Saturday, December 25, 2010

Golfer MARLENE STEWART STREIT and Brampton's Christmas Miracle of 1954!

MARLENE STEWART STREIT, Order of Canada, was born on the farm, in Cereal, Alberta on March 9, 1934. Two years later her family abandoned the family farm because of the unrelenting locust hordes of the past two years. These locust storms had consumed all their crops. The Stewarts resettled in Ranier Alberta, in the irrigation district, where crops were bountiful with fruits (like melons) and vegetables they had never even seen before.

So far, so good.

Eventually, horrendous sand storms killed crop production in Ranier, so the Stewart family in 1941 again pulled up stakes, and moved to Fonthill near to the US border at Niagara Falls, Ontario. Marlene's father, Harold, had tried to join the RCAF but because her dad was a skilled electrician he was immediately dispatched to work for Fleet Aircraft of Canada, there in Fonthill.

Still, good.

Starting off as a golf caddy for a friend of hers, Marlene learned how to play…and really win at the game…from golfing master and pro Gordon McInnis Sr. at Fonthill's Lookout Point Golf Club. Putting spikes into her street shoes, and rewrapping her golf club's because Marlene's hands were so small…McInnis taught Marlene the techniques showcased in Ben Hogan's book, Power Golf.

Tiny Marlene, she stood only five feet tall, was so persistent and so damn determined. She got golf right, and right from the start immersed herself in the game, practising golf day and night. Soon she started winning tourneys. After she won the Ontario provincial championship, before financially committing to take Marlene to the Amateur level, Harold Stewart asked McInnis to fairly assess his daughter's potential future success.

Marlene's dad asked the seasoned McInnis, "How far can she go?"

McInnis thought about the father's searching question, and honestly responded, 'She can go the limit. She can be the best.'

And that's exactly what she started to do…

By December, 1954, at a mere 20 years old, and standing only five feet tall with tiny hands, Miss Stewart had garnered some pretty spectacular golfing achievements for a young Canadian lass.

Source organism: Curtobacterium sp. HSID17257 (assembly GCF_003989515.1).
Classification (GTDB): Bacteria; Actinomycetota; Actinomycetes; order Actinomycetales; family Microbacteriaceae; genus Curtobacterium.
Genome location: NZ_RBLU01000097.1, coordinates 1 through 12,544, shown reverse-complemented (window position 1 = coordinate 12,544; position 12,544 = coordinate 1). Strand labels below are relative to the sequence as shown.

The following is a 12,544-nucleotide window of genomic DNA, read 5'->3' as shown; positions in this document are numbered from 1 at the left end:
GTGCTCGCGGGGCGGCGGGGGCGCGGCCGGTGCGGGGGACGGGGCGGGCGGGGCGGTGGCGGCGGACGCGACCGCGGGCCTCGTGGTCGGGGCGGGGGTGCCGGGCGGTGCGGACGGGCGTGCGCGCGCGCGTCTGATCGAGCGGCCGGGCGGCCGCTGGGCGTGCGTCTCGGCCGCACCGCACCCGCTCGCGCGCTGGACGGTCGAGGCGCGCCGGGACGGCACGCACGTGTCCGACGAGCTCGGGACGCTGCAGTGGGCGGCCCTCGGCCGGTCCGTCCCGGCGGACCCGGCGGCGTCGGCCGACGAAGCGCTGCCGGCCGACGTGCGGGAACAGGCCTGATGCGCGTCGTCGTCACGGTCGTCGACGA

Have a looky for yourself:

▪Ontario Junior Girls (2-time winner)
▪Ontario Ladies' Amateur - 1951
▪Canadian Women's Amateur - 1951, 1954
▪CLGA Close Amateurs - 1951, 1952, 1953, 1954

EXCELLENT!! Way to go Marlene!

But on December 17, 1954 Canada's brightest golfing star boarded a triple-tail TCA Super Constellation in Tampa, Florida with…Canada's worst pilot, Captain Norman Ramsay, at the helm.

Oh. No.

Marlene, not good~

I can't look. Quick, take another afternoon flight!!

Too late folks, airborne now…

Trans-Canada-Airlines newest type airliner took flight on a route straight north from Tampa to Malton airport, now known as Pearson International or YYZ.

At 9:32pm, Mount Pleasant - Brampton, Ontario time, Captain Ramsay vectored his large and brand-new 1.5 million dollar Constellation to line-up with Malton airport's northwest runway. He coaxes the graceful bird into position, drops his wheels, drops his flaps, throws his canteen out the window, and brings her in to land.

Trouble is…Norman and his TCA Constellation…are 12 miles from the airport.

Very soon, Norman's Super Constellation's fuselage and delicate underbelly is being ripped up by the very rough, and very frozen, unforgiving farmland fields of Mount Pleasant in Brampton.

All 27 passengers aboard the TransCanada Airlines flight had only just been told, and had only begun to prepare, moments before, for landing at Malton…when their unexpected disaster struck.

On the descent, the Super Constellation struck several trees which sheared off one of the wings of the ill-fated airliner. Good grief. The speeding airliner stared sliding along the frozen Brampton tundra for nigh of a 1000 feet. When the botched-landing airplane came to rest, it was on the farmland of Clure Archdekin. And fortunately, for the passengers and crew, Clure was right on hand to give help.

Some of the passengers were able to escape through the large fuselage hole created when the Connies' wing was torn away. Other dazed survivors just jumped to the ground unassisted from the former aircraft, while Clure got the rest of the passengers, and all three crew members, out from the other end of the burning wreck. Everyone survived, and as they ran from the fire engulfed airplane, it proceeded to explode sending a huge ball of orange flame that went a hundred feet into the air.